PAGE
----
This Sunday, August 1, we will hold two worship services indoors at 8:30am and 11:00am.

Sunday School will be on pause until the Fall.

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During this pandemic, don’t quarantine your kids from the gospel


If stay-at-home orders are difficult for adults, one can only imagine what such a disruption does for our kids. With schools, sports, music, and other activities canceled for the foreseeable future, kids can’t even meet regularly with their local church as a source of stability.

That’s where we as parents come in. While the day hasn’t yet arrived where it’s prudent to have Zoom Sunday School with kindergarteners (isn't there something in Revelation about that?..), there isn’t a single day we have with our kids where it’s not appropriate to speak the good news of Jesus to them. We don’t have to wait until quarantine is over. We’re all in children’s ministry now.

I recently joined Sean Oxford and Wendy Schrock, both deacons in our children’s ministry, for a brief discussion on some resources we can use to help us in continuing to speak the gospel during this time:

Children's Ministry Panel (May 2020) from Occoquan Bible Church on Vimeo.

OBC’s Family Ministry Council compiled the resource list below to help parents bring a familiar story to kids when familiar places are missing. It's not comprehensive, but it's a good start for equipping you to have better conversations with your kids about the gospel.

A. Focus on the Big Story of the Bible

These books contain 10 minute or shorter stories. For younger kids we suggest reading the story and then reiterating a major point, then praying. The topic of the story provides a good and simple prayer prompt—even toddlers can pray if you help them with words to say. For older kids it may be good to pause and ask open-ended questions along the way (e.g., why do you think he/she/God did that?), to make them think or to reiterate important points, and finish with prayer.

1. Jesus Storybook Bible (Sally Lloyd-Jones)

Emphasizes God’s “never stopping, never giving up, unbreaking, always and forever love” and that every story “whispers” Jesus’ name. Illustrated and teaches from OT and NT. About 5-10 minutes per story. Website says age range 4-8 but we have found it can work well for kids as young as two.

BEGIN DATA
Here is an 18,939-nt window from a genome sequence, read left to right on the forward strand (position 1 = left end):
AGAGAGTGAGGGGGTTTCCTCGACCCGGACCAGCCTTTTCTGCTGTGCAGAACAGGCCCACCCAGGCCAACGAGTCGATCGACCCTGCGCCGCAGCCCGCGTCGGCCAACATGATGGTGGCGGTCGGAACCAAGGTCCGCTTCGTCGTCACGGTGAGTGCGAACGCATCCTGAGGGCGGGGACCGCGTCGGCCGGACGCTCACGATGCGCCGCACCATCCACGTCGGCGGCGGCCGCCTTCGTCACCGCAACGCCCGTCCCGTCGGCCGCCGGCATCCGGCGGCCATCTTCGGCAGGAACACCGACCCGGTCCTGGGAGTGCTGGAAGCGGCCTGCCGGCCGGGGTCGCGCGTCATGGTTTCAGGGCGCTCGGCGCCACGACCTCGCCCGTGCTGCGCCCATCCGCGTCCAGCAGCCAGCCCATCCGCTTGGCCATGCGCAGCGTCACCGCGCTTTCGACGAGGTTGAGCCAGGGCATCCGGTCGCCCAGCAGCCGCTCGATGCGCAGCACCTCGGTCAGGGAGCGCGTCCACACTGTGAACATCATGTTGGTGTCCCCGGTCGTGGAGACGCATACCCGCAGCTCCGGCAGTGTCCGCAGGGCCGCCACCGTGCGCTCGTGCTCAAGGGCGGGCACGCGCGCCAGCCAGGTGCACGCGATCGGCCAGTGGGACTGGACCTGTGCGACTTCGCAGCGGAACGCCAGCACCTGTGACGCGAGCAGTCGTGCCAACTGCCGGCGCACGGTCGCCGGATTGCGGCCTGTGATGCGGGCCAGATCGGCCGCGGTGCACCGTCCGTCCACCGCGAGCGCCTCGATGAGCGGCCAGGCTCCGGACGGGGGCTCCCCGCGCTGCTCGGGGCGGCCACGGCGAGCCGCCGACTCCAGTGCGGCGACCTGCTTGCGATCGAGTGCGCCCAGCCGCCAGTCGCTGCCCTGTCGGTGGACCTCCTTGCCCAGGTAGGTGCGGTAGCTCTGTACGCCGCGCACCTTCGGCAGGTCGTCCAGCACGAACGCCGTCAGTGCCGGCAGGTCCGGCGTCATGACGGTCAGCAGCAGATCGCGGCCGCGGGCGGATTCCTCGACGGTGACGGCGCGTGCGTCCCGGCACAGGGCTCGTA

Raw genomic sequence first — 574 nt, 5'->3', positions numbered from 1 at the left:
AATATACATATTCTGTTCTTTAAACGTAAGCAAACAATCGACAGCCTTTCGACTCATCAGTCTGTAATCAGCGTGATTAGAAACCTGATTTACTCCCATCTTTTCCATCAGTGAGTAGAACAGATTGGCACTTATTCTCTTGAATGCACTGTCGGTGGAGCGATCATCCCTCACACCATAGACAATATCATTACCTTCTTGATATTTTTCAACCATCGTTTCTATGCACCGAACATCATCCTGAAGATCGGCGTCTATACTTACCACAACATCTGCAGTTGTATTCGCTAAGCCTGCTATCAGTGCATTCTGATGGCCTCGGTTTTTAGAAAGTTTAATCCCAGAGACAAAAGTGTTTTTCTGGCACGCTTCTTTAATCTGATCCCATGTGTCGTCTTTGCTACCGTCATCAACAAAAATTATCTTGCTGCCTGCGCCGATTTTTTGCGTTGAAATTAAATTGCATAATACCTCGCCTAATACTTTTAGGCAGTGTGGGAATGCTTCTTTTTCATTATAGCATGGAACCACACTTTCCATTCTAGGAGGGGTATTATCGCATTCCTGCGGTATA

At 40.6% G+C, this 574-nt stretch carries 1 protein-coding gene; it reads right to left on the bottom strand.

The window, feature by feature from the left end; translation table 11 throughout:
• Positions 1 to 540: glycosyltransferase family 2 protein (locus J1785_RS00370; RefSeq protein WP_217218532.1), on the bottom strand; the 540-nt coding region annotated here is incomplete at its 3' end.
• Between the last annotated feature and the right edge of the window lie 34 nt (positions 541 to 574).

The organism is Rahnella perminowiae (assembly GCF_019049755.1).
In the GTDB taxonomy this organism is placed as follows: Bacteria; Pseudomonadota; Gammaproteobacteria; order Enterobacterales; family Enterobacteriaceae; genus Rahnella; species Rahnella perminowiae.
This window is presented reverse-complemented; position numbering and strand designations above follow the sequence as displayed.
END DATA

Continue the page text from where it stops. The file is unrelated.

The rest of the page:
2. Promises of God Storybook Bible: The Story of God’s Unstoppable Love (Jennifer Lyell)

“God’s love is unstoppable. And that’s a promise.” Weaves individual stories into the thread of God’s promises so that children learn more than individual Bible stories—they discover how God has demonstrated his love for us. Illustrated and teaches from OT and NT. Has review questions to help emphasize important points. Website says age range 4-8.

3. The Biggest Story: How the Snake Crusher Brings Us Back to the Garden (Kevin DeYoung)

Connects the “classic” stories kids may already (think they) know with Scripture’s overarching message about God’s glorious plan to redeem his rebellious people. Illustrated and teaches from OT and NT, including the epistles. Website says age range 5-11.

4. The Big Picture Story Bible (David R. Helm)

Emphasizes God’s promises and how he keeps them. Teachers from OT and NT. Has pictures. About 5-10 minutes per story. Website says age range 8-12 but we have found it can work well for kids as young as three years old.

5. Long Story Short and Old Story New (Marty Machowski)

10-minute devotionals, five days a week, that involve reading a passage from the Bible and then explaining it, some questions and answers, and prayer. The OT book includes 1 day per week on the linkage to Jesus. The NT book focuses on sharing the gospel with the family. The books are not illustrated and although the website doesn’t list an age range I would recommend kindergarten at the youngest, through perhaps 12 years old.

B. Focus on Doctrine

1. Emblems of the Infinite King: Enter the Knowledge of the Living God (J. Ryan Lister)

A systematic theology book aimed at kids age 10+. Uses the following categories: God, humanity, sin, Christ, the Holy Spirit, salvation, the church, and last things. Has illustrated “emblems” that symbolize key facets of Christian doctrine.

2. The Ology: Ancient Truths, Ever New (Marty Machowski)

The Ology is a starting point to learning theology and aims to create a hunger and desire in children to learn more as they grow older. Designed for six-year-olds through preteens, this flexible resource includes built-in adaptations so the entire families can enjoy it together.

3. Catechism Questions from OBC Sunday School

Previously used in 4th-6th grade summer Sunday school class, and adapted from A Catechism for Girls and Boys. Teaches about God/the Trinity, creation, glorifying God by our lives, the Bible, sin and the consequences, the covenant of grace, Jesus as both God and man, salvation. Teaching guide can be found here [PDF].